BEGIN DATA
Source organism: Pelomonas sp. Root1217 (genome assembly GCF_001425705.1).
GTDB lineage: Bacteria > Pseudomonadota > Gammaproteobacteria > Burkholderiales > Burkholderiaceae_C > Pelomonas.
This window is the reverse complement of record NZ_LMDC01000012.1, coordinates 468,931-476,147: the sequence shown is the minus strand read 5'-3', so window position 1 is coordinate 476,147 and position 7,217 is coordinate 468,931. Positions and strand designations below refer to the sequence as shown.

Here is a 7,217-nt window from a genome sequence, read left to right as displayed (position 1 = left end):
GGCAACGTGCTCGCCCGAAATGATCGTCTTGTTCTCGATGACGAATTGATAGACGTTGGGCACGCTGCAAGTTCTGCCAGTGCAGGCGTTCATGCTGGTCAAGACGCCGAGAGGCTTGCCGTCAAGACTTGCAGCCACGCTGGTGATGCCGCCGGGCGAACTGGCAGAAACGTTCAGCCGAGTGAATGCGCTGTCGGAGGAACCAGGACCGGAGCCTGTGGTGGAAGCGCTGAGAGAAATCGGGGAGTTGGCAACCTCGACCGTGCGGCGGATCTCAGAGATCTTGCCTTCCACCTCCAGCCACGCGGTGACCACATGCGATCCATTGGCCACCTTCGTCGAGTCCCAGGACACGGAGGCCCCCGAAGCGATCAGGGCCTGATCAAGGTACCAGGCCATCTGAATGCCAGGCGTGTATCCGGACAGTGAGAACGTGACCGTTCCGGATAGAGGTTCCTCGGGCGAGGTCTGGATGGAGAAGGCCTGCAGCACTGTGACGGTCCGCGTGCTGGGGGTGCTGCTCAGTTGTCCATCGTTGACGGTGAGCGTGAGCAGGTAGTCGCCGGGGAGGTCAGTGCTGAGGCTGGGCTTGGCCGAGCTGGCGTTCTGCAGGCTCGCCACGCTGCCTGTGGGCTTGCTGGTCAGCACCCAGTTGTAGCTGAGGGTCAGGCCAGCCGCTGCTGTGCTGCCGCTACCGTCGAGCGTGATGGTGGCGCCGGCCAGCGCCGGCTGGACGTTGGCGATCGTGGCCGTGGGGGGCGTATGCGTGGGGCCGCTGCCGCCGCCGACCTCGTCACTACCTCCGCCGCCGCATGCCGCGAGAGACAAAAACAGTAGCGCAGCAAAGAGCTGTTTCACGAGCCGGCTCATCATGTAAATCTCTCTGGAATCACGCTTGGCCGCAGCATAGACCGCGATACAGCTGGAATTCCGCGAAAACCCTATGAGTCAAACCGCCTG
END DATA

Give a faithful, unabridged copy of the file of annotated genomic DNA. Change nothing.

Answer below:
Source organism: Pelomonas sp. Root1217 (genome assembly GCF_001425705.1).
GTDB lineage: Bacteria > Pseudomonadota > Gammaproteobacteria > Burkholderiales > Burkholderiaceae_C > Pelomonas.
This window is the reverse complement of record NZ_LMDC01000012.1, coordinates 468,931-476,147: the sequence shown is the minus strand read 5'-3', so window position 1 is coordinate 476,147 and position 7,217 is coordinate 468,931. Positions and strand designations below refer to the sequence as shown.

Here is a 7,217-nt window from a genome sequence, read left to right as displayed (position 1 = left end):
GGCAACGTGCTCGCCCGAAATGATCGTCTTGTTCTCGATGACGAATTGATAGACGTTGGGCACGCTGCAAGTTCTGCCAGTGCAGGCGTTCATGCTGGTCAAGACGCCGAGAGGCTTGCCGTCAAGACTTGCAGCCACGCTGGTGATGCCGCCGGGCGAACTGGCAGAAACGTTCAGCCGAGTGAATGCGCTGTCGGAGGAACCAGGACCGGAGCCTGTGGTGGAAGCGCTGAGAGAAATCGGGGAGTTGGCAACCTCGACCGTGCGGCGGATCTCAGAGATCTTGCCTTCCACCTCCAGCCACGCGGTGACCACATGCGATCCATTGGCCACCTTCGTCGAGTCCCAGGACACGGAGGCCCCCGAAGCGATCAGGGCCTGATCAAGGTACCAGGCCATCTGAATGCCAGGCGTGTATCCGGACAGTGAGAACGTGACCGTTCCGGATAGAGGTTCCTCGGGCGAGGTCTGGATGGAGAAGGCCTGCAGCACTGTGACGGTCCGCGTGCTGGGGGTGCTGCTCAGTTGTCCATCGTTGACGGTGAGCGTGAGCAGGTAGTCGCCGGGGAGGTCAGTGCTGAGGCTGGGCTTGGCCGAGCTGGCGTTCTGCAGGCTCGCCACGCTGCCTGTGGGCTTGCTGGTCAGCACCCAGTTGTAGCTGAGGGTCAGGCCAGCCGCTGCTGTGCTGCCGCTACCGTCGAGCGTGATGGTGGCGCCGGCCAGCGCCGGCTGGACGTTGGCGATCGTGGCCGTGGGGGGCGTATGCGTGGGGCCGCTGCCGCCGCCGACCTCGTCACTACCTCCGCCGCCGCATGCCGCGAGAGACAAAAACAGTAGCGCAGCAAAGAGCTGTTTCACGAGCCGGCTCATCATGTAAATCTCTCTGGAATCACGCTTGGCCGCAGCATAGACCGCGATACAGCTGGAATTCCGCGAAAACCCTATGAGTCAAACCGCCTG